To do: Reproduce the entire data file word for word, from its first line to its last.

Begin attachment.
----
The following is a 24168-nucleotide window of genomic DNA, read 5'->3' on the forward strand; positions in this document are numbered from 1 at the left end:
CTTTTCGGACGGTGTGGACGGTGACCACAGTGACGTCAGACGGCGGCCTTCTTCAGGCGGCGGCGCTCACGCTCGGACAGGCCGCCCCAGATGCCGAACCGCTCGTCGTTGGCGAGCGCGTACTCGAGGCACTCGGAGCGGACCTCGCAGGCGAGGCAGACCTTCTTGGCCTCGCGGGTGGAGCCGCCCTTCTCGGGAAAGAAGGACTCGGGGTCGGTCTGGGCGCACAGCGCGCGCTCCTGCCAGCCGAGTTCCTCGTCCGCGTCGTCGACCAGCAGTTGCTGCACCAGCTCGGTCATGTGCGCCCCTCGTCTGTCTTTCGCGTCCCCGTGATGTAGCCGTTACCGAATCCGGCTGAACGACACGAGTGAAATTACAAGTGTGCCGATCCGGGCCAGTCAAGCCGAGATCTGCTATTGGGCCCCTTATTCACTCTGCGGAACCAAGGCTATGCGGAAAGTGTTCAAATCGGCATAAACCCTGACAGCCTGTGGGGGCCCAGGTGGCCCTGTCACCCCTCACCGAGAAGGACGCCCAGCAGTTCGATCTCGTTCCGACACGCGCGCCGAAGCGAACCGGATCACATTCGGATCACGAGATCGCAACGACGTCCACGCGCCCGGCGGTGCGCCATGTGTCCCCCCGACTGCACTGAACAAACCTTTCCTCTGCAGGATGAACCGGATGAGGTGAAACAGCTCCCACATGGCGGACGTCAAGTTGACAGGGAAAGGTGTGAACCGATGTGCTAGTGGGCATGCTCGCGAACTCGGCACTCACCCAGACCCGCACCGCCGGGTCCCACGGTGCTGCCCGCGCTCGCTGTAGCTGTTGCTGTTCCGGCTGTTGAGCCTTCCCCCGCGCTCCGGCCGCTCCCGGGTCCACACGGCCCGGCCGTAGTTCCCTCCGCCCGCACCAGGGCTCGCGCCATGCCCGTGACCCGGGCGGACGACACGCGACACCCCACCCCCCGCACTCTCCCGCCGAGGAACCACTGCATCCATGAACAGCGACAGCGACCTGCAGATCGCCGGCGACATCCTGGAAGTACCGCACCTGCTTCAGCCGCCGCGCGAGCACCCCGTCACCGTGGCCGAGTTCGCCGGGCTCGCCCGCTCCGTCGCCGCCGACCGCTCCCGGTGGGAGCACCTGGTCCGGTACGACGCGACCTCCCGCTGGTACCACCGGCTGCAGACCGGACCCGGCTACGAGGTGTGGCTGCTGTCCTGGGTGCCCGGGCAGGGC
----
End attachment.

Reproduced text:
The following is a 24168-nucleotide window of genomic DNA, read 5'->3' on the forward strand; positions in this document are numbered from 1 at the left end:
CTTTTCGGACGGTGTGGACGGTGACCACAGTGACGTCAGACGGCGGCCTTCTTCAGGCGGCGGCGCTCACGCTCGGACAGGCCGCCCCAGATGCCGAACCGCTCGTCGTTGGCGAGCGCGTACTCGAGGCACTCGGAGCGGACCTCGCAGGCGAGGCAGACCTTCTTGGCCTCGCGGGTGGAGCCGCCCTTCTCGGGAAAGAAGGACTCGGGGTCGGTCTGGGCGCACAGCGCGCGCTCCTGCCAGCCGAGTTCCTCGTCCGCGTCGTCGACCAGCAGTTGCTGCACCAGCTCGGTCATGTGCGCCCCTCGTCTGTCTTTCGCGTCCCCGTGATGTAGCCGTTACCGAATCCGGCTGAACGACACGAGTGAAATTACAAGTGTGCCGATCCGGGCCAGTCAAGCCGAGATCTGCTATTGGGCCCCTTATTCACTCTGCGGAACCAAGGCTATGCGGAAAGTGTTCAAATCGGCATAAACCCTGACAGCCTGTGGGGGCCCAGGTGGCCCTGTCACCCCTCACCGAGAAGGACGCCCAGCAGTTCGATCTCGTTCCGACACGCGCGCCGAAGCGAACCGGATCACATTCGGATCACGAGATCGCAACGACGTCCACGCGCCCGGCGGTGCGCCATGTGTCCCCCCGACTGCACTGAACAAACCTTTCCTCTGCAGGATGAACCGGATGAGGTGAAACAGCTCCCACATGGCGGACGTCAAGTTGACAGGGAAAGGTGTGAACCGATGTGCTAGTGGGCATGCTCGCGAACTCGGCACTCACCCAGACCCGCACCGCCGGGTCCCACGGTGCTGCCCGCGCTCGCTGTAGCTGTTGCTGTTCCGGCTGTTGAGCCTTCCCCCGCGCTCCGGCCGCTCCCGGGTCCACACGGCCCGGCCGTAGTTCCCTCCGCCCGCACCAGGGCTCGCGCCATGCCCGTGACCCGGGCGGACGACACGCGACACCCCACCCCCCGCACTCTCCCGCCGAGGAACCACTGCATCCATGAACAGCGACAGCGACCTGCAGATCGCCGGCGACATCCTGGAAGTACCGCACCTGCTTCAGCCGCCGCGCGAGCACCCCGTCACCGTGGCCGAGTTCGCCGGGCTCGCCCGCTCCGTCGCCGCCGACCGCTCCCGGTGGGAGCACCTGGTCCGGTACGACGCGACCTCCCGCTGGTACCACCGGCTGCAGACCGGACCCGGCTACGAGGTGTGGCTGCTGTCCTGGGTGCCCGGGCAGGGC